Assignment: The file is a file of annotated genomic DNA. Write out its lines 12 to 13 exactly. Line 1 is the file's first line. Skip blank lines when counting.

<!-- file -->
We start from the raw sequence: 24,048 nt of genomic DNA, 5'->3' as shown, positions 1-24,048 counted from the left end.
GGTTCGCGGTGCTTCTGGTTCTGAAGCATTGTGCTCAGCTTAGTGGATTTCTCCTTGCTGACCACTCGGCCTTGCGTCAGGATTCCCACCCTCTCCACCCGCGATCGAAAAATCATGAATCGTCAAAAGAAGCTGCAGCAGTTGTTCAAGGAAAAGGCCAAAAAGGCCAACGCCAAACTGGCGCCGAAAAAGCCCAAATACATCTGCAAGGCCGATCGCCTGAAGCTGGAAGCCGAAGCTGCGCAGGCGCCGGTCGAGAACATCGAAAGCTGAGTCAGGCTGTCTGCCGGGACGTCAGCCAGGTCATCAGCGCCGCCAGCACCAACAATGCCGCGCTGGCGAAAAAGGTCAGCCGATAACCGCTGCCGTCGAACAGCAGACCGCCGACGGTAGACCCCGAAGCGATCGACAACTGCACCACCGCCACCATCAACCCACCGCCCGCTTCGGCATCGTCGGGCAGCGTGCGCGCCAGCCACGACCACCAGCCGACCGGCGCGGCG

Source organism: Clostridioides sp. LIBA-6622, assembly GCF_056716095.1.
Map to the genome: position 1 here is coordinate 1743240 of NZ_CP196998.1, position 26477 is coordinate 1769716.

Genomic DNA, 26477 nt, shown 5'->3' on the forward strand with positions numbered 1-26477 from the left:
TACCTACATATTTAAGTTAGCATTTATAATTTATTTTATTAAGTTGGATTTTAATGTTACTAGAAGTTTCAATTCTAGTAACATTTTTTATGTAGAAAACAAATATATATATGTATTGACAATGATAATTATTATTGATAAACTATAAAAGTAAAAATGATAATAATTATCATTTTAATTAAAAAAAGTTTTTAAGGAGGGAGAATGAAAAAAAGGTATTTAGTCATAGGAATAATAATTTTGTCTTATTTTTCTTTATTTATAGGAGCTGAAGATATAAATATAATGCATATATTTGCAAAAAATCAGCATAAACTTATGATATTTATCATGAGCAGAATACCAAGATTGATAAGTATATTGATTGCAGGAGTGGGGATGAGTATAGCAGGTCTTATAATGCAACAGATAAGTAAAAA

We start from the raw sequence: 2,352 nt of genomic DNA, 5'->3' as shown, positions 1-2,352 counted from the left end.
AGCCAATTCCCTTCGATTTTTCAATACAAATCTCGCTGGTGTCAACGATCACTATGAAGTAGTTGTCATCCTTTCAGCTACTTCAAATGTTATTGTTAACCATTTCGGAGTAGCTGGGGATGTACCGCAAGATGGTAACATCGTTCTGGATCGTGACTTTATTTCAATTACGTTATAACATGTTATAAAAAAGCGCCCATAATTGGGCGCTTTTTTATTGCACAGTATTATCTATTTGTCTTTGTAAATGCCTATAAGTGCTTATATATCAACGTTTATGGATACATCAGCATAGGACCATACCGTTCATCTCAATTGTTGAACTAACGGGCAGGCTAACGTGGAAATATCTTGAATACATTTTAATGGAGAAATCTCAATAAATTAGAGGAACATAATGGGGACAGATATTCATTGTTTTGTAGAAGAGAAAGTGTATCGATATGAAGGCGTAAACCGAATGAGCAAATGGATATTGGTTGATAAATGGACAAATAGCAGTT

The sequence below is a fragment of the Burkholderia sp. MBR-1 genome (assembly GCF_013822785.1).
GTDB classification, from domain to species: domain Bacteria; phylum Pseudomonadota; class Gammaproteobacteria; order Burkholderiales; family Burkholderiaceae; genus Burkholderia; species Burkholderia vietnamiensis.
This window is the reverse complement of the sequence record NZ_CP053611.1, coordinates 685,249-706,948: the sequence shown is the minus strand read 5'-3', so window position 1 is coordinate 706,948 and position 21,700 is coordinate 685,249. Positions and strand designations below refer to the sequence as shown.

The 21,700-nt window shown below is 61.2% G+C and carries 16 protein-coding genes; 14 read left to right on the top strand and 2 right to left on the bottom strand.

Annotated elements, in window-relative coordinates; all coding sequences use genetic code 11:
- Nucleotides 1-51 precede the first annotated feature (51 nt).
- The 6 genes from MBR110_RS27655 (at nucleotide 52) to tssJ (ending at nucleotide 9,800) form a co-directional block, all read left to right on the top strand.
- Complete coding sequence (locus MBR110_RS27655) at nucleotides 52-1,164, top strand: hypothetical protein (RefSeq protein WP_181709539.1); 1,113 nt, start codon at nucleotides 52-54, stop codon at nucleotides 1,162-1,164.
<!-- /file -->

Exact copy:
The 21,700-nt window shown below is 61.2% G+C and carries 16 protein-coding genes; 14 read left to right on the top strand and 2 right to left on the bottom strand.

Annotated elements, in window-relative coordinates; all coding sequences use genetic code 11: